The debate over the costs and benefits of urban consolidation has perhaps never been more important given the rise in the importance of sustainability principles as a basis of planning, the growth of megacities and development pressure on countrysides. Urban consolidation is typically defined as an increase in population and/or dwellings within an existing urban area, or the fullest use of an existing urban area (Lock, 1995). Intensification refers to both built form and activity.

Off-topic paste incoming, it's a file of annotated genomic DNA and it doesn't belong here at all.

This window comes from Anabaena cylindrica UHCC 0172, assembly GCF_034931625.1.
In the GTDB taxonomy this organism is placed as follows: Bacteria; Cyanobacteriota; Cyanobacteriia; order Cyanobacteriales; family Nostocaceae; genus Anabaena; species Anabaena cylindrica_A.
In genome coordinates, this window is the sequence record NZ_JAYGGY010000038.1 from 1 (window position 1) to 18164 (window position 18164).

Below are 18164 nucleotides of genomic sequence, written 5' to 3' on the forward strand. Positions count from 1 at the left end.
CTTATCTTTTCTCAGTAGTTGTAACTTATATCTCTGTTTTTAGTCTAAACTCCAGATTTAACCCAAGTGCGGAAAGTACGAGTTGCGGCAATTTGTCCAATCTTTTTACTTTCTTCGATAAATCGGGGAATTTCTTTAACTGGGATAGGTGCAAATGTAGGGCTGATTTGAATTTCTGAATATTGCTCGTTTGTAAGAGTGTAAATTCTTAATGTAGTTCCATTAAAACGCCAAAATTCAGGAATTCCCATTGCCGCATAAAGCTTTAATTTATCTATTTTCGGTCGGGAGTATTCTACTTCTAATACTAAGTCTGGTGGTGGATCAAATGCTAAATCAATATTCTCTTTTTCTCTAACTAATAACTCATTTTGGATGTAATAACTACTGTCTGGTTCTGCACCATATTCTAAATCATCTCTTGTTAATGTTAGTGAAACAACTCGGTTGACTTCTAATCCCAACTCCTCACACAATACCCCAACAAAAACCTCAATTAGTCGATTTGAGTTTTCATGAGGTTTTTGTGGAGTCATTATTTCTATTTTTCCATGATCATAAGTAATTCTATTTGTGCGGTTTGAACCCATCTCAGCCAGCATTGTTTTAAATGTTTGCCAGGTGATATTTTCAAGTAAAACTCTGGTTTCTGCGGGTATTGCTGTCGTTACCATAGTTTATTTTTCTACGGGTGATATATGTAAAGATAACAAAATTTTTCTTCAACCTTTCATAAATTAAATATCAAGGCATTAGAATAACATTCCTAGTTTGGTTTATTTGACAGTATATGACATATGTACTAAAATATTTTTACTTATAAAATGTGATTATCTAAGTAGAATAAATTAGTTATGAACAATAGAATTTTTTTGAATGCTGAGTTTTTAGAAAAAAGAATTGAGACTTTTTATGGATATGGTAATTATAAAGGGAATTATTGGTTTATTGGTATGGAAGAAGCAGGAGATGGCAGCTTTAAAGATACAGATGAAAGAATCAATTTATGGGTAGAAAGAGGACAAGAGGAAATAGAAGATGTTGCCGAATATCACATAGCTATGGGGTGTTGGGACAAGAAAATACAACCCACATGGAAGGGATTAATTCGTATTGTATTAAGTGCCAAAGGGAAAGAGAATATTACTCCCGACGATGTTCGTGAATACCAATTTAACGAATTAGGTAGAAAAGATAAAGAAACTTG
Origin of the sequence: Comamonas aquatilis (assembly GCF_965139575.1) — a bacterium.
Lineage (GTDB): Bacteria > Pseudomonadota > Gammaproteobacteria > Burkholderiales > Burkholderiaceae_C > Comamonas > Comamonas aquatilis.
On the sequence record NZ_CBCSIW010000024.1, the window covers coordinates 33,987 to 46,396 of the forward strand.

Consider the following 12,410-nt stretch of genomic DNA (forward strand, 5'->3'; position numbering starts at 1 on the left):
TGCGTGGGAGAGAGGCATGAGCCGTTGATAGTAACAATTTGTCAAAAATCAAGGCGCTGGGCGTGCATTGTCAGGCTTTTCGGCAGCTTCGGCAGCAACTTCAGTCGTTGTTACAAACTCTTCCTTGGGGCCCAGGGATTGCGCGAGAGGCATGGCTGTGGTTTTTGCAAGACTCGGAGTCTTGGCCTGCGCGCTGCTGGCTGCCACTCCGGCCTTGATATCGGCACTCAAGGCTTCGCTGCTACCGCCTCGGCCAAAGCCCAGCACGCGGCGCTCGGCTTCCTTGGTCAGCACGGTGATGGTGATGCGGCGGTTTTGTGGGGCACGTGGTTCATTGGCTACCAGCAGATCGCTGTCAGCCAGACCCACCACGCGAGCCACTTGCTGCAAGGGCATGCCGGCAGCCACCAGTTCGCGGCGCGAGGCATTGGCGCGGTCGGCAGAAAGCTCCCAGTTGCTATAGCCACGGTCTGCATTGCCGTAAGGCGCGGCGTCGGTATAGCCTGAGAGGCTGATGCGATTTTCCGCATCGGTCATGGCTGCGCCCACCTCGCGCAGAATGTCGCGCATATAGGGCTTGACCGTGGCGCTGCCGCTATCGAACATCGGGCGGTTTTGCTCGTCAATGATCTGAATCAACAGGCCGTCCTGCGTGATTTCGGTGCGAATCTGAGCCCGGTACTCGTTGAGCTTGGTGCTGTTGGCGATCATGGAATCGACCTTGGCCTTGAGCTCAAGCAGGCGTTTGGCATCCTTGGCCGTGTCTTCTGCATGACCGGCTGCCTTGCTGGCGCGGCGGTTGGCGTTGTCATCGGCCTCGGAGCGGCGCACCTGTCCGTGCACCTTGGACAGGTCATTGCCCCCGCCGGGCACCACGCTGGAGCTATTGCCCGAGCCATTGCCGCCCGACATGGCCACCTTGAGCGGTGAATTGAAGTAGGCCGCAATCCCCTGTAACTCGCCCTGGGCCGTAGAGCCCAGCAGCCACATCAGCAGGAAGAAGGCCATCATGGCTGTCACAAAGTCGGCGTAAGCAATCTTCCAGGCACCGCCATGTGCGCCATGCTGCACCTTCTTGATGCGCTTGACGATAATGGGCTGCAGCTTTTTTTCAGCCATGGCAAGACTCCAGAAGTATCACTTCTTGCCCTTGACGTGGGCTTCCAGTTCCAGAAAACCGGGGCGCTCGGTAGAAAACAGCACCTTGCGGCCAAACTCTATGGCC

Urban consolidation has been justified on economic, social and environmental grounds. The claimed benefits have been broadly classified by Neilson Associates (1985) as improved economic efficiency in the use of urban infrastructure, land and buildings, and reduced development costs; better utilisation of existing facilities; structural benefits through improved access to employment and services; and greater diversity in population and housing. To this list can be added the conservation of land and resources by limiting outer urban expansion; and the reduction of energy use through energy efficient buildings and less reliance on private vehicle use.